Charles Hubert Caldicott was born on 23 December 1892 to Charles and Mary Ann (formely Dook), a part of the prominent publishing family of Gainsborough responsible for producing the Gainsborough News and linked to Gainsborough Trinity Football Club (See Gainsborough Caldicotts – Prominent Newspaper Publishers and Gainsborough Caldicotts – Owners of Trinity Football Club).
He was christened on 29 January 1893 at Holy Trinity Church, Gainsborough.
He served in the army in the First World War.
Charles married Dorothy Mildred Ackroyd, daughter of Joseph, engineer’s clerk and Mildred (formerly Barshaw and Burcham) in March 1917, but the couple did not have any children.
One of his biggest passions was football and Charles was honorary manager of Gainsborough Trinity Football Club for many years – for the full story of how Charles and other members of his family were involved in the club see Gainsborough Caldicotts – Owners of Trinity Football Club.
In 1923 Charles joined the Gainsborough Police as a Special Constable, a career of voluntary service to which he was going dedicate himself for many years. In 1939, he was promoted to the rank, equivalent to Sergeant, making his way up to Inspector in 1940.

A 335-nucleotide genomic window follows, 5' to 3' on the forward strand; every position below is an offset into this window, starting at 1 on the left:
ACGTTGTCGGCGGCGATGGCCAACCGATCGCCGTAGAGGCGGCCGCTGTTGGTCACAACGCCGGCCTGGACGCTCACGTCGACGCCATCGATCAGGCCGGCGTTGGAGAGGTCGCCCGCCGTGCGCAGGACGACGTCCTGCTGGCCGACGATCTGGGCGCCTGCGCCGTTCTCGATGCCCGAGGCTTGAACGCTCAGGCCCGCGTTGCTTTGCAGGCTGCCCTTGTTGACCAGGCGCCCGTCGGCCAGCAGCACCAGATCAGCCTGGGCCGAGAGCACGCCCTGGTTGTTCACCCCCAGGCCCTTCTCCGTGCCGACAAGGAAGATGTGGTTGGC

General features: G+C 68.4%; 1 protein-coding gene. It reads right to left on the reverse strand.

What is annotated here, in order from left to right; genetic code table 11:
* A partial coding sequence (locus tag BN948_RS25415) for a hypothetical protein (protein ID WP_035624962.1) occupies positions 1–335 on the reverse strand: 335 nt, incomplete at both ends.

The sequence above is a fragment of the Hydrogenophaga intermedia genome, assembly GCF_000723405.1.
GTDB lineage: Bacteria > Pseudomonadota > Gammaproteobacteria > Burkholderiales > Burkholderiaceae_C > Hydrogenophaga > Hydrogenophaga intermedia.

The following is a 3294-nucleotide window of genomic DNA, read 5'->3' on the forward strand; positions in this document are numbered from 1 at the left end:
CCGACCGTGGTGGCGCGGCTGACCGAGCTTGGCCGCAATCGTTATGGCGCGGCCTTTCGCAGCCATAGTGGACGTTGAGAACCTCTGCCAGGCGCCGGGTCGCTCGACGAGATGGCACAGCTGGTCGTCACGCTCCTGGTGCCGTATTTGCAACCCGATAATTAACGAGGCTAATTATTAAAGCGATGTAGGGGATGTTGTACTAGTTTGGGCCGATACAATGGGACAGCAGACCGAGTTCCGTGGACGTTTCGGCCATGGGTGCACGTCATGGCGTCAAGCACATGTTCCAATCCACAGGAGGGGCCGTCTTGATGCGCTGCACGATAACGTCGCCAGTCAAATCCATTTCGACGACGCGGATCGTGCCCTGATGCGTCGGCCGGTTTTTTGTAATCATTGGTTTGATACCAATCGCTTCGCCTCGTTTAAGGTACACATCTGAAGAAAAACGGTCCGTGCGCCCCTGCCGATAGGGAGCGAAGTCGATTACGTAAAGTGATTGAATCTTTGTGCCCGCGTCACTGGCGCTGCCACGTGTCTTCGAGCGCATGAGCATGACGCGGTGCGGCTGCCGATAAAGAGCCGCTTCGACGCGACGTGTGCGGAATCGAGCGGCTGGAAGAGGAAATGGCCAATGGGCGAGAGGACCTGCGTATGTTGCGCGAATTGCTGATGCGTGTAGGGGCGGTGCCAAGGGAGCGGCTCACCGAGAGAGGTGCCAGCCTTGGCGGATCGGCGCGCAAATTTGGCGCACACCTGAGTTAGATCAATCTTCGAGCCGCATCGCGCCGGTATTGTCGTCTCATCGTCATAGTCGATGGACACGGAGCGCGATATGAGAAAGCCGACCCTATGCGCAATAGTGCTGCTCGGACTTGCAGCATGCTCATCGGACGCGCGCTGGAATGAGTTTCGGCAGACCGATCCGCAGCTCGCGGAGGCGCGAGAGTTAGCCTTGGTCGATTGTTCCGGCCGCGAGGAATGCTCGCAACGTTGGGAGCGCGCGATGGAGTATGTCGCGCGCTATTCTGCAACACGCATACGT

He was awarded the Chief Constable’s Commendation for the action he took leading to the arrest of a soldier who had broken into Silver Street Services Club in August 1940.
He was also awarded the British Empire Medal in the New Year’s Honours List in 1946, which decoration he considered a recognition of the work of the Special Constabulary in the Gainsborough Division.
When he retired in 1959, he was a year short from qualifying for the fourth bar on his Special Constabulary Long Service Medal.
Charles also retired from his position as manager of Gainsborough Trinity FC in 1959 and sold the football club’s ground to the Trinity Supporters Club to preserve the ground for the use of sport forever.
Dorothy died aged 91 in 1975 and Charles died at the age of the age of 92 on 21 March 1985 at Laughton Forest Rest Home, Scotter Common, Gainsborough.
This article has been produced largely because of research undertaken by Gainsborough Heritage Association. I would like to give warm and sincere thanks to the volunteers who committed their time to discovering a treasure trove of stories and information.